Legendary Coach and Athletic Director Tommy Mont Dies at 89
January 2, 2012
Thomas A. "Tommy" Mont Jr., who served as DePauw University's head football coach from 1959 through 1976 and as athletic director from 1972 until his retirement in 1987, died Sunday, January 1, of heart failure in Arizona. He was 89 years old.
Born in Mount Savage, Maryland, on June 20, 1922, Tom Mont was a star quarterback at the University of Maryland. He was the nation's #3 passer in 1942 and was an honorable mention All-American that season. Mont was also a member of Maryland's lacrosse team.
As World War II raged, Mont left college to join the United States Army as an infantry line officer in the European Theater and coached the 3rd Infantry Division football team which won the 7th Army championship in 1945. After returning to the United States, he coached the basketball and football teams at Fort Benning, Georgia.
After his military service, Mont returned to Maryland and played football for another season and graduated in 1947. (at left: Mont in 1942)
He went on to play professionally for the NFL's Washington Redskins, playing three seasons and backing up legendary quarterback Sammy Baugh. Mont recalled his first professional game, before 96,000 fans at the Los Angeles Coliseum. "I had missed training camp with the Redskins so I wasn't expected to get into the game," he said in a 2007 speech. "They had me listed as the No. 2 punter. Well, the No. 1 punter gets hurt, and I have to go into the game. This was in the day when helmets didn't have face masks. I was so nervous I put my helmet on backward. When I got on the field, the referee asked me if I was coming or going." (at right: Mont on the sidelines as Maryland's head football coach)
In 1949, Mont served as an assistant football coach at the University of Chattanooga, where he helped install a T-formation offense. He returned to the Redskins in 1950 as an assistant coach, then was called upon the following season to return to the University of Maryland, where he was backfield coach through 1955. He also worked with the U.S. Marine Corps' Parris Island football team, the National Polytechnic Institute's squad in Mexico City, and the Calgary Stampeders of the Canadian Football League.
In 1956, Mont was named Maryland's head coach, succeeding Jim Tatum. He amassed an 11-18-1 record in three seasons, resigning in 1958. It was at that point that he moved to Greencastle to take over DePauw's football program. His appointment was announced on April 29, 1959.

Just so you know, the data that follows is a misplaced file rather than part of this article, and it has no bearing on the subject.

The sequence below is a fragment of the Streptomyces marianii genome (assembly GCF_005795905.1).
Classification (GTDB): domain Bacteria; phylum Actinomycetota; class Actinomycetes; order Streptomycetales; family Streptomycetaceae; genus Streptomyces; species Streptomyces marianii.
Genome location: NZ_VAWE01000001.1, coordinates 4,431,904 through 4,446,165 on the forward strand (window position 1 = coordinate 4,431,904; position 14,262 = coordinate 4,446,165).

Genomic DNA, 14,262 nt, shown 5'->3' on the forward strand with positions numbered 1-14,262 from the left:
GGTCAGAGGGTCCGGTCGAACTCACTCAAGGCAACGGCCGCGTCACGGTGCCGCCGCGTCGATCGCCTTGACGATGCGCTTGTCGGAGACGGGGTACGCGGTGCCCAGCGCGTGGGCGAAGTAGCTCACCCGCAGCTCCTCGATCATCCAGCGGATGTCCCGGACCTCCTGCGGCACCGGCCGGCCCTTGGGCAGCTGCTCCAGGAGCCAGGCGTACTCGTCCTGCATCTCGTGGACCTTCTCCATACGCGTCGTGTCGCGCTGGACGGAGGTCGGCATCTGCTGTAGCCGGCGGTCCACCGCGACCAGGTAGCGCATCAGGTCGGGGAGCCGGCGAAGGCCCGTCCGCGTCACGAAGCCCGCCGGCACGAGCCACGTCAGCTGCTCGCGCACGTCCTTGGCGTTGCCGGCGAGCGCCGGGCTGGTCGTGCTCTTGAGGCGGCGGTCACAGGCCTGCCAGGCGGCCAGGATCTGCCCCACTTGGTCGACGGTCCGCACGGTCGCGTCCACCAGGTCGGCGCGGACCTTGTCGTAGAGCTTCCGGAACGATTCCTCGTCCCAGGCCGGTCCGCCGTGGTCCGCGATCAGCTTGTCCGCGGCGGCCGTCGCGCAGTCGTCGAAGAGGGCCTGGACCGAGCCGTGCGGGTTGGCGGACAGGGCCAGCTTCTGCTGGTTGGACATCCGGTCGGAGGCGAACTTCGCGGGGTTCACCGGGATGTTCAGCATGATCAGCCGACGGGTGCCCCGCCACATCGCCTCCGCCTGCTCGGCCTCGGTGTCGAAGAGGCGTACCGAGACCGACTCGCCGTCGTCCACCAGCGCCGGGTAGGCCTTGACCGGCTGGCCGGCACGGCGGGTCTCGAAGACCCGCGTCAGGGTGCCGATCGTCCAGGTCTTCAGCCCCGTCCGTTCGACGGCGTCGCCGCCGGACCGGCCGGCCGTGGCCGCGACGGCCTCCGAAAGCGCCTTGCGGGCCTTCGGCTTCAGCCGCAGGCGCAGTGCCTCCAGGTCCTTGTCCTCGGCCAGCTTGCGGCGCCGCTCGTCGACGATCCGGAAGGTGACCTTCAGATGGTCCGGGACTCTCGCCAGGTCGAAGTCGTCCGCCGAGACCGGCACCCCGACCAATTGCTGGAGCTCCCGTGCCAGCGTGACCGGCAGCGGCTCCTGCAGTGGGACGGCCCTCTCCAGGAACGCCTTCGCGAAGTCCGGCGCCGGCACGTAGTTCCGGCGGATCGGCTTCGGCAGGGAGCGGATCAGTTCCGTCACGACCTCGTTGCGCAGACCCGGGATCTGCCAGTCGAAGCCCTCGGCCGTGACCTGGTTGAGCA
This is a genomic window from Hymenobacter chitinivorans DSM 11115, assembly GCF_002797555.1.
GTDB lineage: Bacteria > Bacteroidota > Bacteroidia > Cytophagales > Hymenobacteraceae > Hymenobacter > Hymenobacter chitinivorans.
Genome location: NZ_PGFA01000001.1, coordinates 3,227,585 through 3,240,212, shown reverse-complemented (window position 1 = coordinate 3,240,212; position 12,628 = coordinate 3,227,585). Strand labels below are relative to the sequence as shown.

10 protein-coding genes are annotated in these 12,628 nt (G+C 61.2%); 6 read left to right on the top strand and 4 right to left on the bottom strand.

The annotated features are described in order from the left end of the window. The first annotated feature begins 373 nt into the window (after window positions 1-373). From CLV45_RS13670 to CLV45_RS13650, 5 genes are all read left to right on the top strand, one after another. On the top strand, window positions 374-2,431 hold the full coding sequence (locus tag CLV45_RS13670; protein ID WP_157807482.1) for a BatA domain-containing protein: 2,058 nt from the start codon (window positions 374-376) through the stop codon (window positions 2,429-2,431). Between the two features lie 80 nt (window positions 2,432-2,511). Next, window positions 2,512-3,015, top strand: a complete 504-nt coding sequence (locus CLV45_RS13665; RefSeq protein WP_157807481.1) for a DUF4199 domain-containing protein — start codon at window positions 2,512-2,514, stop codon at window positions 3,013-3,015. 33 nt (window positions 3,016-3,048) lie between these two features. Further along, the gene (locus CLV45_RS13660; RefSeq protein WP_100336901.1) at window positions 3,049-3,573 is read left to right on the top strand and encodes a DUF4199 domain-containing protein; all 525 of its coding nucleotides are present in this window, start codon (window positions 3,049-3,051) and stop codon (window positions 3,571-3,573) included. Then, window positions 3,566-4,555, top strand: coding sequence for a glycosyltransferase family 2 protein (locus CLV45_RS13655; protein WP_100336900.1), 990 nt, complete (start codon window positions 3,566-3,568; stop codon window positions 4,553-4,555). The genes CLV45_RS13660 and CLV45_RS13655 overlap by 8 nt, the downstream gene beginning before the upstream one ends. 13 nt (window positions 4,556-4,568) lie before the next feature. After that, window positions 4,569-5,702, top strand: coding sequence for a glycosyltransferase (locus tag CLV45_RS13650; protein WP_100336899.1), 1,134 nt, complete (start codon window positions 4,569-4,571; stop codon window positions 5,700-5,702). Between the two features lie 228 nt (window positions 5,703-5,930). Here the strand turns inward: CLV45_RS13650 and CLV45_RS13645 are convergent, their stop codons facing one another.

Tom Mont's overall record leading the black and gold was 67-94-4, but his teams were often pitted against larger schools in non-conference competition. Mont's Tigers were a thorn in the side of Wabash College, logging a 12-5-1 record in the battles for the Monon Bell which he coached. His teams won five straight contests (1960-64) over Wabash.
The coach was widely known for his wisecracking wit and unconventional outlook. Late in the 1960 Monon Bell game, DePauw scored a touchdown to make it a 13-12 Wabash lead. Mont faced a tough call -- kick the extra point and tie the score, or go for the two-point conversion and the win? Mont looked to assistant coach Ted Katula in the Blackstock Stadium press box for help. Still pondering, Mont took a broader poll. "I turned around and asked the crowd what to do," he recalled. "They said, 'Go for it!' So we made up our mind to go for it." DePauw lined up in extra point formation but ran an option that got the Tigers into the end zone and made them winners in the annual rivalry game. Mont was carried off the field by his jubilant players, a scene repeated in 1962 (photo at right).
In late 1971, Mont was given the additional duties of director of athletics and head of the department of health, physical education and recreation. He retired from coaching in 1977 to devote full time to his administrative duties.
"Coach Mont was a great leader who taught me a tremendous amount about how to work with people," says DePauw's current athletic director, Page Cotton. "He was a friend to many and will be greatly missed, but always remembered with a smile."
"I will always be indebted to Tom Mont for hiring me as the head football coach at DePauw in 1981," adds Nick Mourouzis, who retired in 2003 as the University's all-time leader in football victories. "Coach Mont was a very professional man, a first class person, and I greatly respected him."
Coach Mont, who authored articles for Athletic Journal and Scholastic Coach magazines, was elected the national chairman of the NCAA Division III Football Committee in 1986. He is a member of the DePauw Athletic Hall of Fame, as well as the University of Maryland and state of Maryland athletic halls of fame and the Indiana Football Hall of Fame. In 1983, DePauw alumni named Mont an "Alumni Faculty Fellow" in recognition of his promotional work with the University's graduatesacross the nation.
Mont was a popular after-dinner speaker and continued to entertain audiences with his deadpan jokes and stories well into his 80s. You can see the coach serve up jokes in this 1987 television appearance. A Phoenix newspaper covered a 2007 speech by Mont. He was also featured on NBC's Today in 1986.
In 1987, he was the primary speaker for the Touchdown Club of Washington, D.C., with the 2,000 attendees including U.S. Supreme Court Justice Antonin Scalia and NFL great Walter Payton.
Tommy Mont figures prominently in several of the "Monon Memories" from his era. You'll find a roster of the video clips by clicking here.
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